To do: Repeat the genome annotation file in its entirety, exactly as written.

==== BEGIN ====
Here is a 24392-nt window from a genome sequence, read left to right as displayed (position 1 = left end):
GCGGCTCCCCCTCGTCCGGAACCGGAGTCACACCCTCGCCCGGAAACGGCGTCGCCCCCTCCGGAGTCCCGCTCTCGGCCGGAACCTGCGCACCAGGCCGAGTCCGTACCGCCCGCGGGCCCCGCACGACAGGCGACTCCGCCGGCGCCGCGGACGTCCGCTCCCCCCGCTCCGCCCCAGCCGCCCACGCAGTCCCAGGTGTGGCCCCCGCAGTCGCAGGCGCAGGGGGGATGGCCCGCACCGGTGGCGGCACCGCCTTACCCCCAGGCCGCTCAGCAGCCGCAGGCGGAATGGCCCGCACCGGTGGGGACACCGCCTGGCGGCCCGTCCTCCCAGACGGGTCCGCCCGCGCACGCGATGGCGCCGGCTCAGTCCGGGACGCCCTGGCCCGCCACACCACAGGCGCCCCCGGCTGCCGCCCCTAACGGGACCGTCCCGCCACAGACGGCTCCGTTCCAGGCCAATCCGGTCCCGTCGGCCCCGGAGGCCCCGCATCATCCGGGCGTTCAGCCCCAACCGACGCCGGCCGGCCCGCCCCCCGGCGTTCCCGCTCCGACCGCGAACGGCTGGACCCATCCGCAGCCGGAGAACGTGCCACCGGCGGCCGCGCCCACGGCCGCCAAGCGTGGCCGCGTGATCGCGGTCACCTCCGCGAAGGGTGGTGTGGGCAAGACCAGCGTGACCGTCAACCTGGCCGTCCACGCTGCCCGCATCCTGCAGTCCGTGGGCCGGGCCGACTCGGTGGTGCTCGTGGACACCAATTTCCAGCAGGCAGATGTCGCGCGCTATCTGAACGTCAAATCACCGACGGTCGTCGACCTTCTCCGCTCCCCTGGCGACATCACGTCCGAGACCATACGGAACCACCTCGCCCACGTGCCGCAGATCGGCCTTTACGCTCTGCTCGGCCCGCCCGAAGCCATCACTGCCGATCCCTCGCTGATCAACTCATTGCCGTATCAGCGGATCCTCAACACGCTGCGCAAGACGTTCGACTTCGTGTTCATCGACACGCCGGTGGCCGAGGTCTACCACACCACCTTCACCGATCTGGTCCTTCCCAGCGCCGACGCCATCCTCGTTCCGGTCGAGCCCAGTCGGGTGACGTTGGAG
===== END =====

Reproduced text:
Here is a 24392-nt window from a genome sequence, read left to right as displayed (position 1 = left end):
GCGGCTCCCCCTCGTCCGGAACCGGAGTCACACCCTCGCCCGGAAACGGCGTCGCCCCCTCCGGAGTCCCGCTCTCGGCCGGAACCTGCGCACCAGGCCGAGTCCGTACCGCCCGCGGGCCCCGCACGACAGGCGACTCCGCCGGCGCCGCGGACGTCCGCTCCCCCCGCTCCGCCCCAGCCGCCCACGCAGTCCCAGGTGTGGCCCCCGCAGTCGCAGGCGCAGGGGGGATGGCCCGCACCGGTGGCGGCACCGCCTTACCCCCAGGCCGCTCAGCAGCCGCAGGCGGAATGGCCCGCACCGGTGGGGACACCGCCTGGCGGCCCGTCCTCCCAGACGGGTCCGCCCGCGCACGCGATGGCGCCGGCTCAGTCCGGGACGCCCTGGCCCGCCACACCACAGGCGCCCCCGGCTGCCGCCCCTAACGGGACCGTCCCGCCACAGACGGCTCCGTTCCAGGCCAATCCGGTCCCGTCGGCCCCGGAGGCCCCGCATCATCCGGGCGTTCAGCCCCAACCGACGCCGGCCGGCCCGCCCCCCGGCGTTCCCGCTCCGACCGCGAACGGCTGGACCCATCCGCAGCCGGAGAACGTGCCACCGGCGGCCGCGCCCACGGCCGCCAAGCGTGGCCGCGTGATCGCGGTCACCTCCGCGAAGGGTGGTGTGGGCAAGACCAGCGTGACCGTCAACCTGGCCGTCCACGCTGCCCGCATCCTGCAGTCCGTGGGCCGGGCCGACTCGGTGGTGCTCGTGGACACCAATTTCCAGCAGGCAGATGTCGCGCGCTATCTGAACGTCAAATCACCGACGGTCGTCGACCTTCTCCGCTCCCCTGGCGACATCACGTCCGAGACCATACGGAACCACCTCGCCCACGTGCCGCAGATCGGCCTTTACGCTCTGCTCGGCCCGCCCGAAGCCATCACTGCCGATCCCTCGCTGATCAACTCATTGCCGTATCAGCGGATCCTCAACACGCTGCGCAAGACGTTCGACTTCGTGTTCATCGACACGCCGGTGGCCGAGGTCTACCACACCACCTTCACCGATCTGGTCCTTCCCAGCGCCGACGCCATCCTCGTTCCGGTCGAGCCCAGTCGGGTGACGTTGGAG